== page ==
Hypoxia incidents occur most commonly at altitudes below 19,000 ft (5,791 m).9 Symptoms experienced include psychomotor impairment (including incoordination and tremors), impairment of cognitive function (concentration, confusion, memory loss, flexibility, working memory, and drowsiness), visual impairment (color intensity, light intensity, and blurred vision), psychological symptoms (anxiety, depression, and euphoria), shortness of breath, paresthesias, headache, dizziness, nausea, light-headedness, and tachycardia.2,811 As these authors stated, high altitude and consecutive hypobaric hypoxia also affect cognitive flexibility and anxiety state.10 Li et al12 found that psychomotor performance was impaired. All hypoxia symptoms may occur at altitudes of 11,811 ft (3,600 m) and above.10

During sudden hypoxia exposure, impairment of memory is one of the most frequently reported symptoms, either during hypoxia-awareness training of aircrews or after an in-flight hypoxic incident.11 However, the effects of acute hypoxia on memory have only been sporadically studied in laboratory-controlled conditions for military aviation11 and even less for civilian aviation.

Therefore, a principal element of hypoxia-awareness training is the intentional evocation of hypoxia during training sessions within a safe and controlled environment to enable pilots to learn and recognize their personal symptoms.

General training considerations

Recent studies suggest that these symptoms remain largely consistent as experienced by an individual on repetitive exposure to acute hypoxia.2,6,8 Military aircrews around the world are routinely and repeatedly exposed to some kind of hypoxia-awareness training to learn what Smith described as one’s “hypoxia signature”.13 This training is usually repeated in fixed intervals, since studies indicate that individuals may experience a diminishing recall of symptoms over time; a time span 3–6 years is generally considered suitable to refresh knowledge of the more subtle and early symptoms especially, thereby creating a safety margin to the onset of more obvious symptoms of severe impairment.14 Moreover, this type of hypoxia-awareness training should be designed to include the proper use of emergency equipment and application of recovery procedures.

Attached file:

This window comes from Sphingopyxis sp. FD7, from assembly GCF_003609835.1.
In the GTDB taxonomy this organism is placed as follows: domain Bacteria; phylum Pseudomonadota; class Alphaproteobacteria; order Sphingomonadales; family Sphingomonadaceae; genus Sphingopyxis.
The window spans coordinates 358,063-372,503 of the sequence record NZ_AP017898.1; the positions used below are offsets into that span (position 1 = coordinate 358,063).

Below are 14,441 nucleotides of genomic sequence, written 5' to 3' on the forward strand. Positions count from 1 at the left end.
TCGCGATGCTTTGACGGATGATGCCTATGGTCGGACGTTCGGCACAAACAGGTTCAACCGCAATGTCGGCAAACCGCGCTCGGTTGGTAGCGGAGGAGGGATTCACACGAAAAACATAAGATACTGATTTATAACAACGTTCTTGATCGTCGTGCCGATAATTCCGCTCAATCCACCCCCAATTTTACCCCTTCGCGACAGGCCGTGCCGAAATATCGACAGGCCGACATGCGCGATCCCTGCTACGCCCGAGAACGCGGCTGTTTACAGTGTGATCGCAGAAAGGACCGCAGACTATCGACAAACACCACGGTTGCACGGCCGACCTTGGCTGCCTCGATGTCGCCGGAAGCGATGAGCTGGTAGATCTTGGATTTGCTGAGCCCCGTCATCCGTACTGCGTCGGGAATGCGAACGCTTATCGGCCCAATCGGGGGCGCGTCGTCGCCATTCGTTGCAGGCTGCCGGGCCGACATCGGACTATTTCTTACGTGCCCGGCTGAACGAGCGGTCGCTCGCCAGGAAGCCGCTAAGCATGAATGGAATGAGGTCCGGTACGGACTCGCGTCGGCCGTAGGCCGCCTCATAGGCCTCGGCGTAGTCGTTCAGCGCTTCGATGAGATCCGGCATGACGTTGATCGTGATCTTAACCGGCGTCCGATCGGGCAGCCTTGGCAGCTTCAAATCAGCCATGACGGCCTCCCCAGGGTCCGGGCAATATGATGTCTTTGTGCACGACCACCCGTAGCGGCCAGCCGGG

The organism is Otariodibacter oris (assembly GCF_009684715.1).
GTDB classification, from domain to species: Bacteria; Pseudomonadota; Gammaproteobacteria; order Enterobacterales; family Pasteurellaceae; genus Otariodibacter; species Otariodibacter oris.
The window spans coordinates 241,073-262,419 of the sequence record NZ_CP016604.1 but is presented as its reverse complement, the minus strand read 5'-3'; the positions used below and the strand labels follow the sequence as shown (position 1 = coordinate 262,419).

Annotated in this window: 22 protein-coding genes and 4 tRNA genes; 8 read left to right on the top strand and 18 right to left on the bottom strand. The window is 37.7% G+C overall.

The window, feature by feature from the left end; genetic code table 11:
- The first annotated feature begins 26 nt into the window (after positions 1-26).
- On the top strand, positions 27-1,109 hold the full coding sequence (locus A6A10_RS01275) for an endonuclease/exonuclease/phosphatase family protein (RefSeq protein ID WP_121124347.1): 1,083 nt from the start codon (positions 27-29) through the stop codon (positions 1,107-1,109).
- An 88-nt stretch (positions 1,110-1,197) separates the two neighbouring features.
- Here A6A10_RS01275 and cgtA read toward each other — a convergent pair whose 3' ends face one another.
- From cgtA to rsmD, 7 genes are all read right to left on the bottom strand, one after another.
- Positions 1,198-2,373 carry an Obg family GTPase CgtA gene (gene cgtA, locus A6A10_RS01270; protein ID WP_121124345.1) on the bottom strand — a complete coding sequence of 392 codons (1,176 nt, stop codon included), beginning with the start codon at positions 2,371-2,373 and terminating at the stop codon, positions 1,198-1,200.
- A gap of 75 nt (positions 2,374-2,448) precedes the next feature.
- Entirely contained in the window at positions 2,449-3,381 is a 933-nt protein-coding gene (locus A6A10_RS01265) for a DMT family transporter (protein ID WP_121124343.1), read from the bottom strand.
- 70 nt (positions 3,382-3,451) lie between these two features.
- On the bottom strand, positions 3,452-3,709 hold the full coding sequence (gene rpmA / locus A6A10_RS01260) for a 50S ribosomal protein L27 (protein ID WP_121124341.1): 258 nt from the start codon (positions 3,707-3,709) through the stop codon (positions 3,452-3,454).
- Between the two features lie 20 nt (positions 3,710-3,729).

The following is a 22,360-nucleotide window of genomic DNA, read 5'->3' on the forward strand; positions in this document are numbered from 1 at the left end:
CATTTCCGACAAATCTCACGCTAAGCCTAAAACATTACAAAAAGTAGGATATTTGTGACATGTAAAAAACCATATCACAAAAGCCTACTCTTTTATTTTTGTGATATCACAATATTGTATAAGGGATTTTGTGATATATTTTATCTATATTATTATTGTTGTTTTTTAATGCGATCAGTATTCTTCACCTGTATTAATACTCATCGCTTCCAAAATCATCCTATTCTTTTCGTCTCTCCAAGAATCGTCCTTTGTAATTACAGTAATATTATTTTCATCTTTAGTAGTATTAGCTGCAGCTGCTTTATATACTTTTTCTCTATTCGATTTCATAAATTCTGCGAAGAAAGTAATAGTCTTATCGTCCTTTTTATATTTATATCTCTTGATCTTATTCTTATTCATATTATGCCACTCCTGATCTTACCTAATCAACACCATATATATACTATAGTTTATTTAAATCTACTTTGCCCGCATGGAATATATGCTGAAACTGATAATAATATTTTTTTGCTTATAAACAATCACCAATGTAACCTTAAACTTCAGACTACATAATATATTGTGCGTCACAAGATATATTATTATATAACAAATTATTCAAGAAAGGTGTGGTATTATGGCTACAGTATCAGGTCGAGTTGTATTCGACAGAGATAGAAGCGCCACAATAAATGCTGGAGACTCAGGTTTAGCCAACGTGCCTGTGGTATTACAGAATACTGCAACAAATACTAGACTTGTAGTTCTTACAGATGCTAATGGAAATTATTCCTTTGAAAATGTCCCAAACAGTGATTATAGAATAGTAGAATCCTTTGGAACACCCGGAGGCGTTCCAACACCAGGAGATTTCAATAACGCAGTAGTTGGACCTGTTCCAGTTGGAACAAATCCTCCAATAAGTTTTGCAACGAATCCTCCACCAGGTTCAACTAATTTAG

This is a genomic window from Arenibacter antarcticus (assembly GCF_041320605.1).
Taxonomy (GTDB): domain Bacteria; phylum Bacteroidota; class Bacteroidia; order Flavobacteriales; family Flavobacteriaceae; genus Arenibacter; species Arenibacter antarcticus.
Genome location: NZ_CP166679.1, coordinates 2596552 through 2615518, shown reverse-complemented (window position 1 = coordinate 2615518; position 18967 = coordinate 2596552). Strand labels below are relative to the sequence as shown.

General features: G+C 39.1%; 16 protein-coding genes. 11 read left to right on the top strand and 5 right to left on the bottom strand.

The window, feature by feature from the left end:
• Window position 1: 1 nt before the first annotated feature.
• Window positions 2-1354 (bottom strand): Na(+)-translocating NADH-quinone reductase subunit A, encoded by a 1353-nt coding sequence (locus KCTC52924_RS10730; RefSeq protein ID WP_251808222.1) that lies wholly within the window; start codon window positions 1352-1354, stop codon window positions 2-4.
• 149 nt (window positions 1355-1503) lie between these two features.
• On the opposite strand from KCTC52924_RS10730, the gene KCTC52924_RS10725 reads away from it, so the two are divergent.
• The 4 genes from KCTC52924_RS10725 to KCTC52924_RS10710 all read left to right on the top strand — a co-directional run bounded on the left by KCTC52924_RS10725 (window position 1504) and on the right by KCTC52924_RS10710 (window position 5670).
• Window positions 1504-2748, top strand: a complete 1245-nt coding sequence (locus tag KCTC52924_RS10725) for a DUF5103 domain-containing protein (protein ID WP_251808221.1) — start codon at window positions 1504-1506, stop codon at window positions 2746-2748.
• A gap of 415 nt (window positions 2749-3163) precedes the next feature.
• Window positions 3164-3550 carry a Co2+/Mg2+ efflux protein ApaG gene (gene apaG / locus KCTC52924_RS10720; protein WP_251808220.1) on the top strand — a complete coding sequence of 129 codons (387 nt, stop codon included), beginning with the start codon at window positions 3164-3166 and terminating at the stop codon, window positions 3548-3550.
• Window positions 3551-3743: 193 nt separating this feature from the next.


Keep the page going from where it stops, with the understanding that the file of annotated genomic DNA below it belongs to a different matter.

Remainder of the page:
Since Bert (1878) and Barcroft (1925), studies on hypoxia have been conducted by lowering ambient oxygen partial pressure either through barometric pressure reduction (hypobaric hypoxia) or by lowering the O2 fraction (normobaric hypoxia).15 There are two different technical approaches currently in use to induce hypoxia during training, ie, hypobaric chamber training (HCT) to induce hypobaric hypoxia and normobaric nitrogen dilution using specialized devices (reduced-oxygen breathing devices [ROBDs]), to induce hypoxic hypoxia.

While all training protocols differ slightly in terms of medical supervision, general principals of cardiopulmonary monitoring are commonly used (including continuous electrocardiogram and blood oxygen saturation [SpO2] monitoring) to ensure participant safety. Moreover, usually physicians or flight surgeons are present to supervise HCT. Hypobaric chambers in use commonly include one spot for medically trained staff on continuous 100% oxygen to offer immediate assistance should a medical emergency arise.

Hypobaric chamber training

In HCT, aircrews are usually exposed to altitudes of 25,000 ft (7,620 m). After a period of prebreathing 100% oxygen for denitrogenation to reduce the risk of decompression sickness (DCS), participants are subjected to reduced barometric pressure while wearing oxygen equipment and continuing to breathe 100% O2 from a demand regulator and mask (commonly referred to as “mask on” simulation) while the chamber ascends to the preselected altitude.

After the desired altitude is reached, the mask is taken off, and participants are forced to breathe ambient air (ie, hypobaric hypoxia) while performing various psychomotor activities until symptoms of hypoxia occur. Thereafter, refitting the mask and switching to an emergency supply of 100% oxygen is the common challenge for the cognitively impaired participant. Usually, the training is combined with a demonstration of rapid decompression, the major setback being the increased risk for DCS and barotrauma.16,17

While the effectiveness of HCT has not been significantly challenged by the medical or aerospace physiology communities, recent studies have shown that as far as military incidents are concerned, hypoxia is more likely to occur in training aircraft or tactical jet platforms while an oxygen mask is being worn.